Dempsey Travis (1920–2009) was born and raised in Chicago. He was a real estate magnate, civil rights activist, jazz musician, and author. He graduated from Chicago's DuSable High School in 1939 and served in the army during World War II. He graduated from Roosevelt University in 1949 and received an advanced degree from the School of Mortgage Banking at Northwestern University in 1969. He is the author of Views from the Back of the Bus and An Autobiography of Black Jazz, among many other books. He served as president of the Society of Midland Authors, financial editor for Dollars and Sense for several years, and as a contributing writer to Ebony and The Black Scholar.

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Autobiography of Black Chicago 4 out of 5 based on 0 ratings. 1 reviews.
Feathered_Quill1 More than 1 year ago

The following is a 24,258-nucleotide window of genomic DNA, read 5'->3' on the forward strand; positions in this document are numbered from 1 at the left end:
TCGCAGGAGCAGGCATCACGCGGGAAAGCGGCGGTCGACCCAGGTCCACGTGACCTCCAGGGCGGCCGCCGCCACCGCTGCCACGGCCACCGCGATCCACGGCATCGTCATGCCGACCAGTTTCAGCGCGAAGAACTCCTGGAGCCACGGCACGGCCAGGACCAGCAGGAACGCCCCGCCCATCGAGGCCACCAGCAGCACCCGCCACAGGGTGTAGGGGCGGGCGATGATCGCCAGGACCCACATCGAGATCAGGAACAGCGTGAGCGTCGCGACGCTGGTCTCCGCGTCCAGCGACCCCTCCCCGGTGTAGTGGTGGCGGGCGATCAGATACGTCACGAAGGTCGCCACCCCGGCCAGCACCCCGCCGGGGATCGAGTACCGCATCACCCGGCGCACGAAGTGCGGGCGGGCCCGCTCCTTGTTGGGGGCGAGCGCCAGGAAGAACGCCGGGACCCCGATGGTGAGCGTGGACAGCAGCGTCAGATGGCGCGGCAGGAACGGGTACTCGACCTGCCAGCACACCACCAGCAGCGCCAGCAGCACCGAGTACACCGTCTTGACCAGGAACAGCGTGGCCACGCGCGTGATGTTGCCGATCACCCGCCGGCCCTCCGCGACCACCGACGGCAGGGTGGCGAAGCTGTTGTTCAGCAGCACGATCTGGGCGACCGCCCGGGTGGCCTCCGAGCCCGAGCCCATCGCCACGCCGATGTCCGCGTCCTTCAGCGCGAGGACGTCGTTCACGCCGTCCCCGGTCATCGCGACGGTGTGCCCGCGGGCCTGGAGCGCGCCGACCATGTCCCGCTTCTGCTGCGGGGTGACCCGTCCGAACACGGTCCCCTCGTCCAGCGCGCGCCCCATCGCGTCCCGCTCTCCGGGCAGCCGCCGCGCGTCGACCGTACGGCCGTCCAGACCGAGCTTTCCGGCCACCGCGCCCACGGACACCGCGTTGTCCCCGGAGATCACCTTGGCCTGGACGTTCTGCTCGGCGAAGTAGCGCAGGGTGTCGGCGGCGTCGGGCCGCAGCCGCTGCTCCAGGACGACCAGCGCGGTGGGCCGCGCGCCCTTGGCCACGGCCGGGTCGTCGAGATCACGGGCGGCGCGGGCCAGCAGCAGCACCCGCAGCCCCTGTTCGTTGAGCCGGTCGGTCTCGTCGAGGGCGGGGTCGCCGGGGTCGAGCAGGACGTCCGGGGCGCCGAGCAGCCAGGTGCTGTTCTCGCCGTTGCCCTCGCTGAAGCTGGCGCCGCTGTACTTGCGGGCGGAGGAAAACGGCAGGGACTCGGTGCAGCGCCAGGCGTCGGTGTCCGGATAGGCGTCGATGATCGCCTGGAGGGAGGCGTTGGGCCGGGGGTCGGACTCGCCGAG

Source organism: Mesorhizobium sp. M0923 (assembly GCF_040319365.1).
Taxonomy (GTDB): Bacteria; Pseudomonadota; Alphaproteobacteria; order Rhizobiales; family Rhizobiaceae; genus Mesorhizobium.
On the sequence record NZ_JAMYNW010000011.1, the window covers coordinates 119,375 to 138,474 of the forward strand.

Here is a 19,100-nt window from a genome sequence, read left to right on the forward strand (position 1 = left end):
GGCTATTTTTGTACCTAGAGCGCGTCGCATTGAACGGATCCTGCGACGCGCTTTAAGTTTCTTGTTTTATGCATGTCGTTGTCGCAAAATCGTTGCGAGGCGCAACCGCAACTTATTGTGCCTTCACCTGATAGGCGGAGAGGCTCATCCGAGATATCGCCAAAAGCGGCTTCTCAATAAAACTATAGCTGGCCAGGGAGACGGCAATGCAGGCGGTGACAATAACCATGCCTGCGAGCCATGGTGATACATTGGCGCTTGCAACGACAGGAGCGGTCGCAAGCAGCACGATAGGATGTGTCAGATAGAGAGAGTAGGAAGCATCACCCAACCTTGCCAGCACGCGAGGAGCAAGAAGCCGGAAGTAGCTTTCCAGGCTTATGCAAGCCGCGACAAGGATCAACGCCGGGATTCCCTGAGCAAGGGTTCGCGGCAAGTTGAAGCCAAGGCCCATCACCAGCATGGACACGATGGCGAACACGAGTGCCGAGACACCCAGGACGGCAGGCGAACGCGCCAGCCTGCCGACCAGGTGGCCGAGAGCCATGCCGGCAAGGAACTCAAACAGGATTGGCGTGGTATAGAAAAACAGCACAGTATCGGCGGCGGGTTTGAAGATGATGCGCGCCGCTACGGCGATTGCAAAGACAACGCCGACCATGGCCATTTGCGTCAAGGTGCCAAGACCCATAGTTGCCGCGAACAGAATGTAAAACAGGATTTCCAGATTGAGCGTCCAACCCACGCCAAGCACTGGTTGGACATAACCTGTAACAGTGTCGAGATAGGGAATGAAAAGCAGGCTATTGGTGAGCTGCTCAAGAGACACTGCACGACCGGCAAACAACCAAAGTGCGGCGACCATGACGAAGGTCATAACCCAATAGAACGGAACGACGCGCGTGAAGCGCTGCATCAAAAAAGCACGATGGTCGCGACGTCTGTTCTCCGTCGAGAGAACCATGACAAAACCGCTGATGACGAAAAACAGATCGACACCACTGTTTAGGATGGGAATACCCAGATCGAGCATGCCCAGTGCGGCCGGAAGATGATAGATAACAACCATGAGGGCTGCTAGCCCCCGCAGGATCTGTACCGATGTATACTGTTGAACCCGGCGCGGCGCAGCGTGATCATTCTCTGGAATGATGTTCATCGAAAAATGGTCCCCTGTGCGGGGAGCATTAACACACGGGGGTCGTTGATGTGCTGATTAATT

Richard Steele opens Dempsey Travis’ re-print of An Autobiography of Black Chicago with his perspective toward understanding how the black community fits into ‘...Chicago’s urban mosaic...’ and the necessity to understand the ‘...intersection between race relations, politics and business...’ Perhaps the motivation for the Travis family to re-release the 1981 publication of Dempsey Travis’ autobiography was to provide an education to many of the inherent convictions Mr. Travis had toward his personal vision of never giving up and seeking out what he believed he could achieve. By the end of his life, he had risen to admirable status in the real estate world and became a solid voice and advocate for the black community. We live in a time where there is more than a sublime suggestion of racial discourse and I would surmise if a man were to take to the streets and ask a variation of nationalities with diverse cultural background: “What do you think the current climate is toward racial issues in our country today?” the answers would be spectral. It is no secret there have been many eras of unjust and mistreatment in this great nation of America. Perhaps this is why An Autobiography of Black Chicago has been re-released now. Mr. Travis breaks down his autobiography chapter-by-chapter sharing personal accounts of what it was like to begin his life in 1920’s Chicago—a time when it was roaring in the smoke-filled speakeasies and prohibition was a word that applied to those on the outside of those speakeasies. Time marched forward for Travis and with it came a further understanding that because of the color of his skin, his rights were limited due to the color of his skin. Travis continues to step his story forward and with its unfolding, there is an evolution and purpose to why it was important for him to seek a sound education; overcome the obstacles of being “black skinned” and make a difference. While I cannot say I can relate to what it must have been like to be “black” back then—I am white and a few years younger-I do believe every human being no matter their race, color or creed do have a common intersection of knowing and feeling when it comes to the experience of injustice and that, I believe, is the essence of what the take away is from this particular book. Travis had moments in his autobiography where I believe it was close to impossible to not vent his anger and frustrations he and his brothers in arms experienced in their respective lifetimes. While there is nothing offensive in the way the book was crafted, it is abundantly clear Mr. Travis used his pen to deliver his perception and message; such as: "...The Sivart mortgage banking presence in Chicago not only raised the “cotton curtain” between the black community and the FHA, it also created jobs for blacks within the mortgage banking industry in “lily-white” companies that had never previously considered a black either for a job or a mortgage application..." I had never heard of Dempsey Travis before reading his book. I migrate toward historical works because history is an intrinsic element to the evolution of any society. I believe Mr. Travis delivered a sound perspective and historical road map of his experience of growing up in a time and place when change was a necessity versus an option. Quill says: An Autobiography of Black Chicago is an interesting account of the importance of focusing on the will to succeed no matter the color of one’s skin.